It’s very difficult for observational comedy to hold up over time. Even solid material can age quickly as once-novel ideas become over-observed, and trends and references change with the wind. So Stand Up! Records‘s decision to reissue Robert Kelly’s 2003 album, Robert Kelly Live, is an interesting one.
Kelly’s reputation has undoubtedly grown in the intervening years. He toured the country with Dane Cook and was featured on Cook’s 2006 HBO tour documentary, Tourgasm. In 2008, he released his second album, Just the Tip. More recently, he played Louis C.K.’s brother on the first season of Louie, and has been cast alongside fellow Comedy Cellar regular Godfrey in FX fall pilot Bronx Warrants.
On the other hand, a lot can change in nine years. It’s hard to say whether this material was fresh when it was first released, but now it feels decidedly stale.
Kelly’s stand up covers the well-trod ground of sex and scatological humor, mixed with some less-than-Earth-shattering remarks about New York’s smells and raking leaves. It is, in some ways, the epitome of “Hey, I relate to that!” humor. That’s not to say there is anything wrong with the subject matter, per se—all premises have the potential for new, fertile material. But Kelly fails to expand on his ideas in any meaningful way, and his set is mostly a list of shallow observations.
This means that he hits on a lot of topics, each for a very short period of time. It’s difficult to determine whether it’s a case of ruthless editing or if Kelly has some moral opposition to transitions, but the way he switches between subjects is dizzying. Occasionally the lack of segues feels a bit glib, like his abrupt shift from discussing the Taliban to his afternoon in a tanning salon, but mostly it’s just confusing and kills any potential momentum.
The other problem with listening to a nearly decade-old album is that our social norms have undeniably evolved. Though it would be ridiculous to insinuate that homophobia is absent from comedy clubs these days, Kelly’s tendency to describe things as “a little faggy” feels moored in a different era. His material about women is hardly more progressive, although it appears to have been antiquated even when it was recorded. When he learns that a male audience member doesn’t play video games, he’s dismissed immediately as “gay”; when a woman pipes up that she does, his retort is, “Okay, you fucking lesbian. Relax.”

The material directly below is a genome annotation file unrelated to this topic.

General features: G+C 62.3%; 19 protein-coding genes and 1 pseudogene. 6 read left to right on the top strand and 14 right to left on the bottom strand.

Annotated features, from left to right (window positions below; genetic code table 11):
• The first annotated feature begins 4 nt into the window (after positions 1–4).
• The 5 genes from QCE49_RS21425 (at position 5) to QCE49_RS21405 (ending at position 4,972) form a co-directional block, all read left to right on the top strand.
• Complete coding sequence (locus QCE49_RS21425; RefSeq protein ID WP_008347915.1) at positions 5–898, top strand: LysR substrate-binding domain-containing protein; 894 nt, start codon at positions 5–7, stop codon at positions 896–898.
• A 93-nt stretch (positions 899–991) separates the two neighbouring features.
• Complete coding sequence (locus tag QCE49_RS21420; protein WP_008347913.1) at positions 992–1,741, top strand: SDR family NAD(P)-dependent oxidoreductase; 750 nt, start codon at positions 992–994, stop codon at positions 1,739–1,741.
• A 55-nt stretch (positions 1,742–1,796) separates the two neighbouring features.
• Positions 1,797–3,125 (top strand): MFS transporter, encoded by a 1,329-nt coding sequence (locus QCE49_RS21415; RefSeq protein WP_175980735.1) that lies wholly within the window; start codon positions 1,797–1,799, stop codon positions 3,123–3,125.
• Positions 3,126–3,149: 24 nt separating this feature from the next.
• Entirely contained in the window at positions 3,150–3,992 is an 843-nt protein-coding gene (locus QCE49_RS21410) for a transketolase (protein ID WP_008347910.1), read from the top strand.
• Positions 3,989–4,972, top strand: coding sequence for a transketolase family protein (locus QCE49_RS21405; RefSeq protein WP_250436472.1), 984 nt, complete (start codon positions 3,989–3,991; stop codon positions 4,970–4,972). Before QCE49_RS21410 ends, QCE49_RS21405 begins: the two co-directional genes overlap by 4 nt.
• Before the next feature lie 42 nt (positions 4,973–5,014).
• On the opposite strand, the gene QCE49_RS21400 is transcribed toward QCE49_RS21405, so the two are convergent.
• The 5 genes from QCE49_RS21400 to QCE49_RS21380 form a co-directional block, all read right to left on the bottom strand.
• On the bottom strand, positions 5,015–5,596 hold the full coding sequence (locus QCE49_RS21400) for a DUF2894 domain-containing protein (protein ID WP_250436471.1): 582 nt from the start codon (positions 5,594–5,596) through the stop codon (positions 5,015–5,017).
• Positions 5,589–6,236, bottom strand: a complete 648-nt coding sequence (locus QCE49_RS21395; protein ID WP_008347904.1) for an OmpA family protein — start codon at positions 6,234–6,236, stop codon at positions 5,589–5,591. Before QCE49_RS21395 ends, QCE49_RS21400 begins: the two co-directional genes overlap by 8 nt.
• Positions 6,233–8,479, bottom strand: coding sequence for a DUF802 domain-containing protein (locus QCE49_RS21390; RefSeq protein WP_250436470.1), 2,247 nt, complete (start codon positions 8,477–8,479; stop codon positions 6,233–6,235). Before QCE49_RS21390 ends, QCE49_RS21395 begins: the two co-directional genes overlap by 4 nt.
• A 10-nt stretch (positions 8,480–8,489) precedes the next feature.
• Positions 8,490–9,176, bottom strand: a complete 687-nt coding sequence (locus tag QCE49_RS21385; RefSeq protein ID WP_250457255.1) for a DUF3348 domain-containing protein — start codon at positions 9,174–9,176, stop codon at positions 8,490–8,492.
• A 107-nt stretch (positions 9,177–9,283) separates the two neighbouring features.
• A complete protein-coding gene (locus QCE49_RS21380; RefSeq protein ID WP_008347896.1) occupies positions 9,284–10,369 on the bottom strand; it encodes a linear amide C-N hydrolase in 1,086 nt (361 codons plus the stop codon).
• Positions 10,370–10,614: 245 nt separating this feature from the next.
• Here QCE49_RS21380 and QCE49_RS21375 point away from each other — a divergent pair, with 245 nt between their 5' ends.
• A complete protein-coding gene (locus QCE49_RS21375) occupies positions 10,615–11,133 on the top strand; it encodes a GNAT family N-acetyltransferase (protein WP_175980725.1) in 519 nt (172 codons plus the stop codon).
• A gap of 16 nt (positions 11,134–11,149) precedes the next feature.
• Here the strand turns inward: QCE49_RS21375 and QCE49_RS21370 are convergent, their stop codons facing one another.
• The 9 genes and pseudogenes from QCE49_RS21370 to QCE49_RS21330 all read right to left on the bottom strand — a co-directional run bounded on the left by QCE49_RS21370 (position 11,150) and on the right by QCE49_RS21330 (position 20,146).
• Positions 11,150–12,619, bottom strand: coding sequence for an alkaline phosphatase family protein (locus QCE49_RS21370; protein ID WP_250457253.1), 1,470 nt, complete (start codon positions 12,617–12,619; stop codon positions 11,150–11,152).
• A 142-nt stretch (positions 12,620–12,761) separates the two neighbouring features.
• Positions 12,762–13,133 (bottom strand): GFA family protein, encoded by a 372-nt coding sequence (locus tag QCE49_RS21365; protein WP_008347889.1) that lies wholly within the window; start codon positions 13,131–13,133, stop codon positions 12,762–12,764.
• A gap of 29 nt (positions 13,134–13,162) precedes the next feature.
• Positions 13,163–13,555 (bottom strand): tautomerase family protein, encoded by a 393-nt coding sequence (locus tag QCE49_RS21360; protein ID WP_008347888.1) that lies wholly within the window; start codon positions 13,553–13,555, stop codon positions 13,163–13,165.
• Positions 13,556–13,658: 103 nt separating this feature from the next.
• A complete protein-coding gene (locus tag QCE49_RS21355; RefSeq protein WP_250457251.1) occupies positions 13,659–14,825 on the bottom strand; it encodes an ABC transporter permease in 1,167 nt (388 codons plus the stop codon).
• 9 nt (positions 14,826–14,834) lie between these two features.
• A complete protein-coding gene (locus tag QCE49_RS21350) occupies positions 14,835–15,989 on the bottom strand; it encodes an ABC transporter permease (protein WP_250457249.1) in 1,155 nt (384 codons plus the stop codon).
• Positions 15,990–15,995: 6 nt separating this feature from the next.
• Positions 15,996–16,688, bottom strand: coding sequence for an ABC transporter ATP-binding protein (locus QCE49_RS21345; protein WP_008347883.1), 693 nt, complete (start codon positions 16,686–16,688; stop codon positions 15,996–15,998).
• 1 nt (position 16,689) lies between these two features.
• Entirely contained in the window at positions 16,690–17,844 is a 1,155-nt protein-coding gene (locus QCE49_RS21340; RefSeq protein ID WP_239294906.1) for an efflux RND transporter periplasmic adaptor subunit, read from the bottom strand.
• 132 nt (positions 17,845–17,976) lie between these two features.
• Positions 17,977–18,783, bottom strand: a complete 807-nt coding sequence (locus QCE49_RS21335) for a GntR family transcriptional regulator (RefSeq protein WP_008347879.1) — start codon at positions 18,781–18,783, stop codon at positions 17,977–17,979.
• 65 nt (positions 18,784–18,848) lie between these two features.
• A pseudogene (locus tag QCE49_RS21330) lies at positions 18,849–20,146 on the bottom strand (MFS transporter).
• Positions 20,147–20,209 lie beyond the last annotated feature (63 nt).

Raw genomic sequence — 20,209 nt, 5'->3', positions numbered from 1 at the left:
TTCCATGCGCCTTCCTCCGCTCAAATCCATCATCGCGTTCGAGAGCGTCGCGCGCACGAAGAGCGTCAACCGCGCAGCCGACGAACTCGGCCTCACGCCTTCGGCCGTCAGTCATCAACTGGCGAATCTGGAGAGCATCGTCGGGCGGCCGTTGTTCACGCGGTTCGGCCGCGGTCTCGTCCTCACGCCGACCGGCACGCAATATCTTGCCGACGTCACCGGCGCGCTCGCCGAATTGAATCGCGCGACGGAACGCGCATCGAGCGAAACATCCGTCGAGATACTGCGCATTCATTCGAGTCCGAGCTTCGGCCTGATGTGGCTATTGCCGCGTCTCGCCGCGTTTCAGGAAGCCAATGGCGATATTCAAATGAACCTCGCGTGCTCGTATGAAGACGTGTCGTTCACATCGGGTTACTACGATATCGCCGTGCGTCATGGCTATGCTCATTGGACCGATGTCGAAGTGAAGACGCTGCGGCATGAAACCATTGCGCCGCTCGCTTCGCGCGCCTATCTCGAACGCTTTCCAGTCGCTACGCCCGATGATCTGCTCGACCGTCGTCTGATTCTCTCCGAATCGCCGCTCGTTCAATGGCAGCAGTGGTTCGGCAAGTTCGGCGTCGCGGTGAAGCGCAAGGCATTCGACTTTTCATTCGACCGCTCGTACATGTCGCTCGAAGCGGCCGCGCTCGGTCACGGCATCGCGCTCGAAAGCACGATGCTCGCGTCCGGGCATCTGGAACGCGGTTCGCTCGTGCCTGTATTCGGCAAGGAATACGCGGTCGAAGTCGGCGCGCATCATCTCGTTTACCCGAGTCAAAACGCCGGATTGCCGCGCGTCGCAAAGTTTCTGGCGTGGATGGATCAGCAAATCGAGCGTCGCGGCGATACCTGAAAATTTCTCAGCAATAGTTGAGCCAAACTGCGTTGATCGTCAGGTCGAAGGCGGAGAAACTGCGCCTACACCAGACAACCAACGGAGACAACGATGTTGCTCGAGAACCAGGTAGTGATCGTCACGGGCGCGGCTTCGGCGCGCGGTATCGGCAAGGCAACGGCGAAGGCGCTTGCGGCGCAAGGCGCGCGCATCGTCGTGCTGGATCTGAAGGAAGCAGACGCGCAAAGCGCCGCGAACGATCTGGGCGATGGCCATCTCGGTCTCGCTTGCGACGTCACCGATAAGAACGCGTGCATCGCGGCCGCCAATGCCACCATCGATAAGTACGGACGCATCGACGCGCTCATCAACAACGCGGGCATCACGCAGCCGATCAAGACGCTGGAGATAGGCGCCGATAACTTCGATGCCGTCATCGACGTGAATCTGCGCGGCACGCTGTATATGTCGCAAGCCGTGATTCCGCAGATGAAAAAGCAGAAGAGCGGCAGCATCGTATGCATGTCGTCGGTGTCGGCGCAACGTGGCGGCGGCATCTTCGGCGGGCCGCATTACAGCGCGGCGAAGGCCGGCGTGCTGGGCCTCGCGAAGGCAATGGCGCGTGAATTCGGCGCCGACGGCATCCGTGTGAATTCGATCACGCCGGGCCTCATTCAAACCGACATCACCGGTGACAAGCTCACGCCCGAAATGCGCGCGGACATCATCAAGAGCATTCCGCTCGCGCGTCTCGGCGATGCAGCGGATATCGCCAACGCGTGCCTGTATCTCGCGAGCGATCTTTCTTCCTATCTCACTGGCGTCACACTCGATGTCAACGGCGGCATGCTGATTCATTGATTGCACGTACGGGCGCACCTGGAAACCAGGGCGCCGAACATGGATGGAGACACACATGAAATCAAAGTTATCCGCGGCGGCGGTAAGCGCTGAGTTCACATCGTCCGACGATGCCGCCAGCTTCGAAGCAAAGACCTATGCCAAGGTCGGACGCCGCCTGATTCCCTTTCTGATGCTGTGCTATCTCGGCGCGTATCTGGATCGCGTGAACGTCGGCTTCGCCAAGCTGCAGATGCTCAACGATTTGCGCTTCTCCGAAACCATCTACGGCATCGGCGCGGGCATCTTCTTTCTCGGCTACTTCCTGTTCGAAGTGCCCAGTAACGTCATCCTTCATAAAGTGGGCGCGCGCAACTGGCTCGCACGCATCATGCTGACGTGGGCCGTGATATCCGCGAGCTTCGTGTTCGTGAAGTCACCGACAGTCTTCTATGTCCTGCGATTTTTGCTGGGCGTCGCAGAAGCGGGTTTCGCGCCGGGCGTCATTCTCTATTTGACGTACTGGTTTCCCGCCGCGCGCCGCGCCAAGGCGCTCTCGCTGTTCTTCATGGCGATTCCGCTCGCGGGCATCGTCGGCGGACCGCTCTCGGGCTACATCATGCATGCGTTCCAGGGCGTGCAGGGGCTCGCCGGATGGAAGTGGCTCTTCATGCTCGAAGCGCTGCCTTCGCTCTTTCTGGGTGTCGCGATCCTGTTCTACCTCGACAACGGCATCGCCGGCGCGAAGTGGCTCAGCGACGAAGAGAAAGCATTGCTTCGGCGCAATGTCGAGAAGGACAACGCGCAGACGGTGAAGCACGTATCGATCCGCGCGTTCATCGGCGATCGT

Overall, his thoughts on the fairer sex are less than complimentary, and with a track entitled “Women Are Evil,” his intentions are not hidden. Despite that title, he doesn’t come across as an overtly sexist person. The real problem is that his topics, such as women’s unreasonableness or their lack of beauty upkeep once in a relationship, have been so thoroughly mined by everything from sitcoms to beer commercials that they lack any punch.
Similarly, his propensity for falling into ethnic intonations habitually walks the line of good taste. His annoyance at being mistaken for Mexican while visiting Los Angeles or his take on the relative sexiness of accents is clearly based on his own experiences—he’s not trying to win points through racial stereotyping. But he fails to add any substantial ideas to the discussion, making the need for comically exaggerated accents questionable.
It’s not that Kelly seems like a bad guy. If anything, his tough-guy attitude feels like a false persona, and his attempts at righteous indignation ring hollow. His excessive use of profanities starts to feel like a crutch, an attempt to add heft to some very thin premises. It’s when he flubs a line and mutters, “I’m such a douchebag,” with an endearing giggle that a genuinely relatable side of his personality emerges.
There are a few good laughs. A bit about a blooper reel from Osama bin Laden’s videos works well. And when he mentions how he’s still afraid of the dark, and that he worries about monsters in the woods, he hints at a whole world of potentially interesting material in that more vulnerable arena.
The album’s fairly generic title is unfortunately indicative of his voice and of the material, which lacks cohesion or overarching themes. (An attempt at a running joke about a “piss the pants monster” doesn’t work or build to anything interesting.) At the same time, Kelly doesn’t quite manage to establish a unique enough personality to encourage the audience to get on board with his particular point of view. (Fortunately he would go on to correct this imbalance on the more introspective and far superior Just the Tip.) It seems, then, that the decision to re-release Robert Kelly Live now must be solely related to Kelly’s increased prominence, as the material itself is nowhere near memorable enough to deserve another rotation.